Our Sock Hop spinning has greatly enhanced my skills. (perhaps it's the gazillion pounds I've spun?) and Cheryl - of New Hue Handspun has taught me alot. (Cheryl has been our highest volume spinner of Sock Hop Yarn since we began last spring - alas, she has no blog..) While there is no "perfect" way to spin, there are indeed a few wonderful techniques that have made my life easier.
Many of you have written and asked me questions about how tight to ply, and how to add on to plyed yarn - so here's a small pictoral view of what I've been talking about:

When we spin for the Sock Hop, we add a bit of "overtwist" when plying - instead of having a completely 'balanced' yarn while you are plying, you'll want to have it twist a bit more snuggly on itself. The result, after you have washed your yarn will be a springy, snug sock yarn. How much overtwist, you ask? well - here's what I'm doing... this is what it looks like if I relax the tension on my newly plyed yarn:

I've been a tad bit fussy about certain aspects of the Sock Hop (*grin*) - One of my requirements is that the skeins have no knots in them. (it's a pet peeve of mine - to buy commercial yarn that has knots - ). Anyway, here we are, spinning along.. a pound at a time, wanting six skeins/pound with no knots.

I don't know about any of the rest of you, but my bobbins do not hold a pound of plyed yarn :-) So what do we do about adding on new singles to the plyed yarn remnants that are left on the bobbin? The following is the cool technique that Cheryl taught me.

Step One: Pull about 6 inches of plyed yarn back out through your orafice -
Untwist the yarn into two singles once again... about 4 inches worth.
Break one of the singles off so that it is about 3-4" shorter than the other end. Hang onto your two seperate ends, for they will want to twist back together..

Step Two:
Split the short end that you've just broken -
opening it up into two pieces, so it looks like this:

Step three:
Pick up the end from one of your full bobbins of singles that you want to attach, and lay it between these two split ends (from step two) Gently wrap the two split ends around the new single, and roll a tiny bit with your fingers (all the while holding onto it a bit firmly. (yes, it feels as though one needs six hands at this very moment! - I've been known to use my knees to hold one end of the loose singles.. but feel free to use your mouth, toes, husband's hands.. whatever) You'll get the hang of this - trust me.. it gets easier with practice.

Step four:
Next, you want to advance your wheel a few turns, allowing the twist to move down over the previously wrapped section of the yarn... all the while, holding tightly onto the second single end that you are going to be working with next... don't let go of this second end, or you'll have to start all over again.

Step five:
Split the second part of the yarn from your wheel, exactly like you did with the first half. Lay the end from your other full bobbin of singles between the split, and again roll a bit with your fingers so they stay together. (a little mositure helps now and then)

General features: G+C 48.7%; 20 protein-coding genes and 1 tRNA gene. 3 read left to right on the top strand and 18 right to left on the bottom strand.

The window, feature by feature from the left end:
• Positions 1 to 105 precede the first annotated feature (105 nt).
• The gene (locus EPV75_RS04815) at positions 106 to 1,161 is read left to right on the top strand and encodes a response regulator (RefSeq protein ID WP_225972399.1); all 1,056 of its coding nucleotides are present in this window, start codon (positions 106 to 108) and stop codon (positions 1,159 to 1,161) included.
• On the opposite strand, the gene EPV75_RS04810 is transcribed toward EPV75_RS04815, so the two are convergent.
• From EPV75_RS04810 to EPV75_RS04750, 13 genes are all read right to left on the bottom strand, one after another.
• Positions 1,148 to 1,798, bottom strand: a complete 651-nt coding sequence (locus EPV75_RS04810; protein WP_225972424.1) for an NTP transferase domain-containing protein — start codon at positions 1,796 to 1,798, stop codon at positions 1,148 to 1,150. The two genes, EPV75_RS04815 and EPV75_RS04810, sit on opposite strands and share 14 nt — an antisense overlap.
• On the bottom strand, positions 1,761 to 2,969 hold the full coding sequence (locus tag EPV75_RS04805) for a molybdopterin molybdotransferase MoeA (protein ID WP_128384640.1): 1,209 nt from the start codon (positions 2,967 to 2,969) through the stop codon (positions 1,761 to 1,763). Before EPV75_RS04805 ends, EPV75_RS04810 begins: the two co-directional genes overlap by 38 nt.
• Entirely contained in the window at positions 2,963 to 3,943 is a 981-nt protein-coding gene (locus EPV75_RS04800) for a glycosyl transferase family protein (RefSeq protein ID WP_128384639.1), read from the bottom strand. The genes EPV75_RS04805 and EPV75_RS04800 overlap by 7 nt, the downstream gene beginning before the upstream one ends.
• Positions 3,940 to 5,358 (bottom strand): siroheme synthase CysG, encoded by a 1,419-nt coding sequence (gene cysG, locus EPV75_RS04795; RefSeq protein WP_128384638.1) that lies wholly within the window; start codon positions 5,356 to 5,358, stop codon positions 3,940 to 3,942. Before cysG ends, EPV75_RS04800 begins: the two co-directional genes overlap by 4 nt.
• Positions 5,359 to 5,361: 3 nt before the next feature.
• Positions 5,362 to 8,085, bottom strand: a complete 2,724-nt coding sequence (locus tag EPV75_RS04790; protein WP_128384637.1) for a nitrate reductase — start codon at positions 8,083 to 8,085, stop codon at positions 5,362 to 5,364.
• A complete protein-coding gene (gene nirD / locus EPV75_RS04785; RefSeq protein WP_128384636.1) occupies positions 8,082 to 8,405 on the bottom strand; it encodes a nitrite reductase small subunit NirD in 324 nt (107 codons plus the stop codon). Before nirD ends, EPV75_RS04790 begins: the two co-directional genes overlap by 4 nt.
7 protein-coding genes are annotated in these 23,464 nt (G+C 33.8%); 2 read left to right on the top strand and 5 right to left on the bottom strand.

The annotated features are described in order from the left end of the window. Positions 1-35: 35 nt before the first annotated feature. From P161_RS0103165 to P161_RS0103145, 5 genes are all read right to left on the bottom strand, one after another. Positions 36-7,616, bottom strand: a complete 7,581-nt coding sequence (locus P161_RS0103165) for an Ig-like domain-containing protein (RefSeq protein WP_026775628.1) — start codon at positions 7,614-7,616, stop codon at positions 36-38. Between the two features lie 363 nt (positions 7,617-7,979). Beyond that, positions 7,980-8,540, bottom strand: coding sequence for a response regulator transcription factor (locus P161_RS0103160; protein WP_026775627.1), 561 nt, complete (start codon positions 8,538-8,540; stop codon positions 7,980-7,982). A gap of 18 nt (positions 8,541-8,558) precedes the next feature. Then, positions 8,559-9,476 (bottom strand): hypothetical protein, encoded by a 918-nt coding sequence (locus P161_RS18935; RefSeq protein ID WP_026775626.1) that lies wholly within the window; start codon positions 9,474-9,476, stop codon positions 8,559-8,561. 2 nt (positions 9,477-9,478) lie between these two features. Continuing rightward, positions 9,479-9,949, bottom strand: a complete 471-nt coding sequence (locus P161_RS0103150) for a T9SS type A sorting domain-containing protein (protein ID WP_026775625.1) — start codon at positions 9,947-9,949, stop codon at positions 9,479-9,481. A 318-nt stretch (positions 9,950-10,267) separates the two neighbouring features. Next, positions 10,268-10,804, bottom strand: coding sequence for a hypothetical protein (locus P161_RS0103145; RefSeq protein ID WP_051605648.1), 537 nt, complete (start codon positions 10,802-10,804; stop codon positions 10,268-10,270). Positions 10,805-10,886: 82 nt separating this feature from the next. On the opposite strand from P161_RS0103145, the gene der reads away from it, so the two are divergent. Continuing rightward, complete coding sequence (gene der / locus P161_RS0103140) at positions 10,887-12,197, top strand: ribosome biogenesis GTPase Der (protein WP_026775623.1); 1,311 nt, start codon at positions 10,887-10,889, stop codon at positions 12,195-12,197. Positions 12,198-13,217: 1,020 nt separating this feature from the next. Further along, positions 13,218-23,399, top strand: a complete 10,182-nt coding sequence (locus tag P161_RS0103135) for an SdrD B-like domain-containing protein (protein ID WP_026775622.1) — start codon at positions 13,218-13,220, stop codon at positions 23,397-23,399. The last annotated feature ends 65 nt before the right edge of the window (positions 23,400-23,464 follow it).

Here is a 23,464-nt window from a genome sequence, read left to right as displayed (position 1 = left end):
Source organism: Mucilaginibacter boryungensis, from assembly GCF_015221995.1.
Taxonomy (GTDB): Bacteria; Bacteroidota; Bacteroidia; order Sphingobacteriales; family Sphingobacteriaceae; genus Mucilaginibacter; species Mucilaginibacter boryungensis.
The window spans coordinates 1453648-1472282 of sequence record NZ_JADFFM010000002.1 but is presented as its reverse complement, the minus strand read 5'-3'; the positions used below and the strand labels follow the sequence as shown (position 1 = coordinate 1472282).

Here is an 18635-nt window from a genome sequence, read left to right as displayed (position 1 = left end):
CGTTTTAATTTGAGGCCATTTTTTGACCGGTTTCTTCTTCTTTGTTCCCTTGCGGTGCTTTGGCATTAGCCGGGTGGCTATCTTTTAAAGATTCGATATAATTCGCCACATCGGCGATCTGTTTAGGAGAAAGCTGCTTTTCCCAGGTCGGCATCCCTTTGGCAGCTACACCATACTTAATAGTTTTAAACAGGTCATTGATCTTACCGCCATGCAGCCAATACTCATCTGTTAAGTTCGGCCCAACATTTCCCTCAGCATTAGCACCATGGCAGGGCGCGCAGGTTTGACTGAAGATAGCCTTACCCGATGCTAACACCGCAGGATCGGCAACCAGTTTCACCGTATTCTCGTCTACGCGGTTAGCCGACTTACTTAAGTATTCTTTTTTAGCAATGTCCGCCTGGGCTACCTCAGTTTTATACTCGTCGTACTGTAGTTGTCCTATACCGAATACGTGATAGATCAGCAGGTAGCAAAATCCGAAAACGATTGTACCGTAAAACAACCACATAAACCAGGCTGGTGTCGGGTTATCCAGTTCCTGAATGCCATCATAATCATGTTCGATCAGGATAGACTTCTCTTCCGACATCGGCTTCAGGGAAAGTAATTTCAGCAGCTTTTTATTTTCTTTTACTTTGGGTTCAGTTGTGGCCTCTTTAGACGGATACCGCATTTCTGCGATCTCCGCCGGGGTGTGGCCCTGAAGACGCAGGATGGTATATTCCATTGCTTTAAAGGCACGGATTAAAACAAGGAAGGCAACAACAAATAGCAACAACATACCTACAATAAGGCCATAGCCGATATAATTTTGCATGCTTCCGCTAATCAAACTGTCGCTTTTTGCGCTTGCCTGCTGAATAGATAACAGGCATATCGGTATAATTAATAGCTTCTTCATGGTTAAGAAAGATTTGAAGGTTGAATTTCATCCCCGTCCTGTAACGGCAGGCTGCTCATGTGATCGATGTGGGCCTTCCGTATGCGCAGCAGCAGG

Step six - the finale !
Advance your wheel a little bit more, and you have now completed the invisible join onto the plyed yarn that was left on your wheel , and you're ready to continue plying along :-) No knots!!!!
At this point - I usually take a large exhaling breath, get up from the wheel, stretch my legs and grin like a cheshire cat for a few mintues. I love it when it works.
If you end up with a tangled mess, (as I still do at times - despite the hours of practice) - you can always go back to step one and try again. Isn't it great?
Let's all take a moment to send out a cheer to Cheryl.

And on the local scene, it stopped raining enough this morning for me to catch a snapshot of a few of our critters. We've added two young girls cashgora goats to our flock. (I think that my shepherd was missing his enormous flock of goats) These two lovelies came from our flock a couple of years ago, and the new owners have graciously allowed us to "borrow" them. We're noticing that our billy goats have been a bit randy as of late, and we're hoping for some babies in the spring!

Wednesday, November 8, 2006

Almost Sock Hop Yarn

It has been a grand adventure to create the hand spun Sock Hop Yarn. Over the past 5 months we have been working to add more spinners - and have been successful with quite a few (yay!) Five new spinners have joined our team, and our feet and fingers are racing along to create yarn for you. Each pound of yarn takes the average handspinner (me) about 14 hours to spin the singles - and then another few hours to ply it/wash it/ and dry it. Every pound has about 1300 yards total. It's alot of mileage that is running through our wheels. :-)

While in process, some yarn has been handspun that doesn't quite fit the specifications for our Sock Hop Yarn...... and thus I present to you at a reduced price of $13/skein....
Almost Sock Hop Yarn

Here are some photos of what is for sale - We won't be selling this through our website, since it is non-repeatable - and so I offer it here. Please email me at the address you'll find at the bottom of this post. When it's gone, it's gone. I hope that you enjoy it as much as I do...Beautiful hand dyed, hand spun yarn.
Each skein is approximately 200 yards - and they are $13 / skein + shipping

Number One: a lovely reddish brown yarn. It is perfectly spun - but was washed in hot water, and thus the colors bled into something that isn't quite the usual colorway. Total of 5 skeins available.